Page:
Taal Volcano smog blankets nearby communities amid high level of sulfur dioxide emission

Published August 12, 2022, 10:13 AM

by Ellalyn De Vera-Ruiz

Taal Volcano’s main crater emits steam-rich plumes at 9:11 a.m., Friday, Aug. 12, 2022, as seen from Phivolcs’ monitoring station in Cuenca, Batangas. (PHIVOLCS)

The Philippine Institute of Volcanology and Seismology (Phivolcs) on Friday, Aug. 12, advised residents around Taal Volcano in Batangas to avoid outdoor activities as the active volcano continued to emit a high level of sulfur dioxide in the past 24 hours.

“A total of 13,572 tons per day of volcanic sulfur dioxide or SO2 gas emission from the Taal Main Crater was recorded yesterday (Aug. 11) that produced significant volcanic smog or vog over Taal Caldera,” Phivolcs said in an advisory.

“Airborne volcanic gas is expected to be drifted to the general east to north-northeast of Taal Volcano Island or TVI based on air parcel trajectory data from PAGASA,” it added.

Phivolcs said that Taal Volcano averaged 7,818 tons of SO2 per day since July 15, which has been an increase from the average of 1,289 tons per day between May and mid-July 2022.

“Since the beginning of August 2022, there has been an increase in degassing activity in the form of visible upwelling of volcanic fluids in the Main Crater Lake and emission of voluminous steam-rich plumes that last night rose 2,800 meters above TVI,” it pointed out.

‘Vog’ threats

Phivolcs said the volcanic smog or “vog” over the Taal Caldera started to “thicken” between 9 a.m. and 2 p.m., Thursday.

It added that sulfurous stench was reported by residents of Banyaga, Agoncillo; Poblacion 5, Boso-boso, and Gulod, Laurel; and Poblacion, Talisay, Batangas.

“Vog consists of fine droplets containing volcanic gas such as SO2, which is acidic and can cause irritation of the eyes, throat and respiratory tract with severities depending on the gas concentrations and durations of exposure,” Phivolcs said.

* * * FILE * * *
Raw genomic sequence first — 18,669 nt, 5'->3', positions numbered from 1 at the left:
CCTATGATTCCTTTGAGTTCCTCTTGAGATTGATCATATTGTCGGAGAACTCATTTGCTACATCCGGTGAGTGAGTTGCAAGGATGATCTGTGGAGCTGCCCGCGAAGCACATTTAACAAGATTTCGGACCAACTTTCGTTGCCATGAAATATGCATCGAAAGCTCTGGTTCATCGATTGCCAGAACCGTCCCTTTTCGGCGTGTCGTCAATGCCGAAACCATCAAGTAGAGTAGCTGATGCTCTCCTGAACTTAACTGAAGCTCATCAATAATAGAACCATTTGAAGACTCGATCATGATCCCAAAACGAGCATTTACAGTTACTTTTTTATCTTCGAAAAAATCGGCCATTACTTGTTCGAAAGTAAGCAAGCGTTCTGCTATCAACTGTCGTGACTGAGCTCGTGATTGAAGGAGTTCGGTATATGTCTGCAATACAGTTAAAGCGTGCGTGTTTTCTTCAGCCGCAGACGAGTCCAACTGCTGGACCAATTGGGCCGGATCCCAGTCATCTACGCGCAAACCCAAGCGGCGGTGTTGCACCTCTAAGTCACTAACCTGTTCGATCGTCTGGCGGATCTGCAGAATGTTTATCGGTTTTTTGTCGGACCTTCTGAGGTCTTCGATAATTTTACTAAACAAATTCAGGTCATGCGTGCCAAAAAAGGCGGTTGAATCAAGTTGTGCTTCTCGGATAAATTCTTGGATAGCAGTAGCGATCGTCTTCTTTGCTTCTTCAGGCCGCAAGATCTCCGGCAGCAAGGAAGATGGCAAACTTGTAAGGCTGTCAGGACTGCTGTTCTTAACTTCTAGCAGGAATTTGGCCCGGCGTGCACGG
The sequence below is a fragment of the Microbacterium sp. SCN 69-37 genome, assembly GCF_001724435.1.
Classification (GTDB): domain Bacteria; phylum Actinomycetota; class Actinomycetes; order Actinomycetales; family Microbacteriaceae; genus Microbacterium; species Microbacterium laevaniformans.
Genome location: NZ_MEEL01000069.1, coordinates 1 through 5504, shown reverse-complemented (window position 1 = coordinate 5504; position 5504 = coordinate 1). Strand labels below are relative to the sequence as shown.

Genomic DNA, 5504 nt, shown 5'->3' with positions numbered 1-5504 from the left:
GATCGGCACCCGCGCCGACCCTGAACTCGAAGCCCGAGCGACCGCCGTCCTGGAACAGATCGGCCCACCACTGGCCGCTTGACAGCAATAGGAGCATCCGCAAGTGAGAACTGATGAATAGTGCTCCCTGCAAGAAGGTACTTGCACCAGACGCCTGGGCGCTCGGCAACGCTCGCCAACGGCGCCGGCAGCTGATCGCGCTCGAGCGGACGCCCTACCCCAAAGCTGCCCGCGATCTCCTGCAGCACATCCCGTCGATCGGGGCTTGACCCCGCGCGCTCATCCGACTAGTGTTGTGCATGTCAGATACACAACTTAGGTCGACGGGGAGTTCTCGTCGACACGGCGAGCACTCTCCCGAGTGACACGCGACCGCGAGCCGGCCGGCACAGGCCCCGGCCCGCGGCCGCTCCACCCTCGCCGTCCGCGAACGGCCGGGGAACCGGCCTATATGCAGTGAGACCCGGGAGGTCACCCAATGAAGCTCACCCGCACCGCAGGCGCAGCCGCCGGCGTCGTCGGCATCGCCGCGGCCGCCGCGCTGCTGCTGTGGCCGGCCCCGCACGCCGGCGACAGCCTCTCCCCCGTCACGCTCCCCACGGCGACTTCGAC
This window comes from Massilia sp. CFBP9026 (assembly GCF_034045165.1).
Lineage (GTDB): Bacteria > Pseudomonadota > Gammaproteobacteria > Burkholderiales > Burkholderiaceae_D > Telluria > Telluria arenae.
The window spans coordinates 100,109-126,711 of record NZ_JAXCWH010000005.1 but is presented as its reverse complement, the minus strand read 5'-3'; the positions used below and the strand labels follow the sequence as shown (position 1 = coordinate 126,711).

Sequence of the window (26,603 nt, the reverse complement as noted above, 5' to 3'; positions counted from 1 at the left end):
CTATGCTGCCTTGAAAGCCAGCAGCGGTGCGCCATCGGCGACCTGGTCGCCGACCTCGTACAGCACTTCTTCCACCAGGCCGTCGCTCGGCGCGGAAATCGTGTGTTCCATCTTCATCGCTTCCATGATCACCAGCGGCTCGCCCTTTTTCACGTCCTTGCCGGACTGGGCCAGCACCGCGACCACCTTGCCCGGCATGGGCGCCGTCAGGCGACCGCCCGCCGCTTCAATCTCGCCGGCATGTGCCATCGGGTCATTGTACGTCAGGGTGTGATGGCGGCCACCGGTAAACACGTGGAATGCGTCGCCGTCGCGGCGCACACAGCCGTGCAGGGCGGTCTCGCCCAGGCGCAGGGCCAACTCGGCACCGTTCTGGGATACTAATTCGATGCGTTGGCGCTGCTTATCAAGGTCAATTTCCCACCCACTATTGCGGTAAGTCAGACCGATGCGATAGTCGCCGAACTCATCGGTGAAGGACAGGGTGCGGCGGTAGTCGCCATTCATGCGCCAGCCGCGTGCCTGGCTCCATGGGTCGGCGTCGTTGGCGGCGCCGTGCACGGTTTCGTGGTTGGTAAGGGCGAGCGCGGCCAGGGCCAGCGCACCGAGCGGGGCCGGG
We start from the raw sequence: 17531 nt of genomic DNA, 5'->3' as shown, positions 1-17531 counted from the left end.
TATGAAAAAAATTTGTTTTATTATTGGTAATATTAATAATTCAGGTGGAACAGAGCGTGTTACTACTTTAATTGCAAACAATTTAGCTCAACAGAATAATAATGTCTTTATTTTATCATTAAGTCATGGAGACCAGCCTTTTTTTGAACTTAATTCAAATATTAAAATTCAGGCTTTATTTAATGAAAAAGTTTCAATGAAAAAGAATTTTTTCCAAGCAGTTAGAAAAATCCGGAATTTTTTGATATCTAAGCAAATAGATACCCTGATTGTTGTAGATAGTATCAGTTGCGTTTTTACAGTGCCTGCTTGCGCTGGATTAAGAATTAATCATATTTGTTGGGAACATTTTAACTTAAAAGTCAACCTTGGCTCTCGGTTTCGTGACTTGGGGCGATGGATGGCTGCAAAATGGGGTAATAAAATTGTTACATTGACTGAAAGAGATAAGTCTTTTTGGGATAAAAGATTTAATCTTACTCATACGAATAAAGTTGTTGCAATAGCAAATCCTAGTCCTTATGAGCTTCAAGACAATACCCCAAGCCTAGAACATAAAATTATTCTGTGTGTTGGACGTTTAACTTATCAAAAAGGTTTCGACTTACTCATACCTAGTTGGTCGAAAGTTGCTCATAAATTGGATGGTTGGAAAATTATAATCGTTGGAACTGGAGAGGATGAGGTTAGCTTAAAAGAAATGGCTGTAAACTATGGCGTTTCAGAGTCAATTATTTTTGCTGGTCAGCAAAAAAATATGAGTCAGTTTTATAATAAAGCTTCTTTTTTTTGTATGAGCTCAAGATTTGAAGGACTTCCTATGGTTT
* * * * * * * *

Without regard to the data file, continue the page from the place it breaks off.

“People who may be particularly sensitive to vog are those with health conditions such as asthma, lung disease and heart disease, the elderly, pregnant women and children,” it added.

Phivolcs advised those vulnerable to vog to limit their exposure by avoiding outdoor activities, staying indoors, and shutting doors and windows to block out vog.

Likewise, residents were urged to cover their nose, “ideally with an N95 facemask.”

“Drink plenty of water to reduce any throat irritation or constriction. If belonging to the particularly sensitive group of people above, watch over yourself and seek help from a doctor or the barangay health unit if needed, especially if serious effects are experienced,” Phivolcs added.

Moreover, crop damage that likely resulted from acid rain was also reported in Cabuyao, Laguna on Aug. 8.

Acid rain can be generated during periods of rainfall and volcanic gas emission over areas where the plume disperses, causing damage to crops and affecting metal roofs of houses and buildings.

Alert Level 1 remains

Phivolcs said Taal Volcano remained under Alert Level 1, which means it was still in an abnormal condition and should not be interpreted to have ceased unrest nor ceased the threat of eruptive activity.

“Should an uptrend or pronounced change in monitored parameters forewarn of renewed unrest, the Alert Level may be raised back to Alert Level 2,” it said.

“Conversely, should there be a return of monitoring parameters to baseline levels after a sufficient observation period, the Alert Level will be further lowered to Alert Level 0,” it pointed out.

Under Alert Level 1, sudden steam-driven or phreatic explosions, volcanic earthquakes, minor ashfall and lethal accumulations or expulsions of volcanic gas can occur and threaten areas within the Taal Volcano Island (TVI).

“Phivolcs strongly recommends that entry into TVI, Taal’s permanent danger zone or PDZ, especially the vicinities of the main crater and the Daang Kastila fissure, must remain strictly prohibited,” it said.